The last time Peter Northough went to Betustolen, he was eliminated for the first time for classic skating. Then he became number 35 and came out front in the race.
Being active, Northug was very unexpected. In Betustolen, it can vary between unique and unfortunate. Even off the track, the TV 2 expert was unexpected.
Something happened almost always around me in connection with the season opener in Betustolen. “I have so many memories from here that it’s hard to pick, but I chose three,” Northog says.
All that was required was for the king to take sides
The first memory dates back to 2010.
After the 2010 Olympic gold medal, Red Bull wanted to make a deal with me. The agreement was to be signed in Betustolen. There was a problem of course. Because many, at the time, thought it wrong for the cross-country skater to have anything to do with Red Bull. It was a front page post where the General Secretary of the Sports Confederation, Inge Andersen, asked me to drop the agreement. I met my father on the stairs outside Peppe here in Beitostølen. He said the same thing. Røkke, as head of Aker, the main sponsor of the national cross-country team, was of the same opinion. Northog says, I was waiting for the king to join the discussion.
– And that only motivated you to sign the agreement?
– Yes, perhaps this was a bit typical of me, with results in the bank and self-confidence, so it was like this: I would provoke! The noise gave me more motivation to sign with Red Bull. And then I felt like I pointed the finger at all the sporting leaders who opposed the agreement. I just had to show that Peter was driving the ship here. Doing things my way and at the same time being a little provocative, Northog says, has motivated me.
The money bag has disappeared
In 2013, Peter Northough came to Betustolen after turning his back on the national team. As a Coop runner. There was no good showing outside the national team.
– I’ve been sick for a long time and haven’t exercised much. But again it was a mess when I came to Betustolen. There were many who were excited about what I could do. I got some looks from people I haven’t seen in a long time. I felt in the environment, in the whole of Betustolen, that coming here at that time was something special. I was the one who didn’t want to be in the national team. But I had to do something to create a new incentive, and thus invest on my own. Coop runner Northug’s premiere was nothing to brag about. I didn’t exactly walk around with my head held high here at the time. My training was really poor and I was No. 10 in the sprint and 61st in the classic 15 km race, he says.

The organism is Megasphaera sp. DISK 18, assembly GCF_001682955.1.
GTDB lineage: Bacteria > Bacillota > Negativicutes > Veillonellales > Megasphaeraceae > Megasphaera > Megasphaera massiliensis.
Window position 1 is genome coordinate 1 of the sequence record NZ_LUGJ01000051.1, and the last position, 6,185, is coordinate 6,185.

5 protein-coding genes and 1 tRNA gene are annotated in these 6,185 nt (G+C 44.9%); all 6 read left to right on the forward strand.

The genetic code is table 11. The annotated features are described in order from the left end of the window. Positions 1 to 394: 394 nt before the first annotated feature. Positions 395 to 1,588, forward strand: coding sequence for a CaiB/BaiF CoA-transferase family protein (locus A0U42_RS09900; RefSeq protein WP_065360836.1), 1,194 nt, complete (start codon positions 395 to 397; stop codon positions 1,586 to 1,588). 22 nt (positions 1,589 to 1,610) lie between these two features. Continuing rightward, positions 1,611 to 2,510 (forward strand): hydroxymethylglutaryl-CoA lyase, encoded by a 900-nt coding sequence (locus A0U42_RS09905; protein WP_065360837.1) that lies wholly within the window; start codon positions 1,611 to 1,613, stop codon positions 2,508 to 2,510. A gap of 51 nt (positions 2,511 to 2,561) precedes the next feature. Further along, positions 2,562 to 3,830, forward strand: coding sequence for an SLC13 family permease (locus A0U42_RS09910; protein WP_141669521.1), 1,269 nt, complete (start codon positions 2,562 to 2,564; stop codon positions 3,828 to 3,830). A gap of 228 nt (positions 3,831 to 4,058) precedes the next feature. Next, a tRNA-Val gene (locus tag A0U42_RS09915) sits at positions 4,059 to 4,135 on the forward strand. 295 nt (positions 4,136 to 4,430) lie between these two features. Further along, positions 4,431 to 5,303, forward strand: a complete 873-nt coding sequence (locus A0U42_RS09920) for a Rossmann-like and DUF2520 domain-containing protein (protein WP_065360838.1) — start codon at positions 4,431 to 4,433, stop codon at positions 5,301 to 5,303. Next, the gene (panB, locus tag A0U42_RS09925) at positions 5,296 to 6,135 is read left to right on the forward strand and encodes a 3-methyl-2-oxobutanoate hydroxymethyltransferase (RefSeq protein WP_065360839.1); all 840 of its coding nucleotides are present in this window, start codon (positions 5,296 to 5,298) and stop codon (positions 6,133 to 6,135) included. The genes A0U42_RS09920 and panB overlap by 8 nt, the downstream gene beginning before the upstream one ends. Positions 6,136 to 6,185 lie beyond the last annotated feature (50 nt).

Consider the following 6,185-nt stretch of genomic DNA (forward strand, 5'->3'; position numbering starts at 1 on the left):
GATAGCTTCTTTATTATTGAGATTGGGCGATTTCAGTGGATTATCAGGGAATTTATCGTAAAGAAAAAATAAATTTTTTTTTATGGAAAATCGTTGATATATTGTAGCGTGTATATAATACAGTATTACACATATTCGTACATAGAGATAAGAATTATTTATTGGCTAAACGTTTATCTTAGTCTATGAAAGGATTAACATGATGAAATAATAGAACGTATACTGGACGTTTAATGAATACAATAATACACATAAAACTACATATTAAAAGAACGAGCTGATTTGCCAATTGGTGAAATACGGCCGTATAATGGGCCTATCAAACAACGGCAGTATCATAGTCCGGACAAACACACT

– Why did you never say that this cooperation agreement gave buckets of millions?
– Yes Yes. But there is not much left. We used co-op money! I had a support team with several employees, so that wasn’t profitable for me. It costs to stay alone and you have to assert himself in the world top. I was interested in speed skating — and the money bag was gone, he says.
– People are donkeys
In 2014, the season started after he was drunk driving in the spring and crashed at his home in Byåsen.
Then old Peter stayed a little in Bettostoln. I was in a war mood, now I was going to harass myself again. I felt like I had the same diabolical attitude I had from 2007 to 2011. I was on my way to the World Cup in Fallon, Northough recalls.
– I just caught some noise here in a white ski suit and colors on my chest like the cycling world champions did. I won the race, just drove from the finish zone straight to the service guys, hit me in the chest and yelled “People are idiots.” Half-crazy Peter Northough is back. It was meant to be as comical as I was. I loved the competition. I was going to win, the competitors were circular floats, and no matter who I was, I flipped it. TV 2 expert says, the only thing that stood in my head was that I should finish first.
– When I’m in this “bubble” I’m a little crazy. I report a lot during the races, and I say lots and lots of ugly things. To distinguish me: I’m here! President! I wanted to show everyone how much control I had.
– You little asshole?
– Not a little asshole. Too fool!
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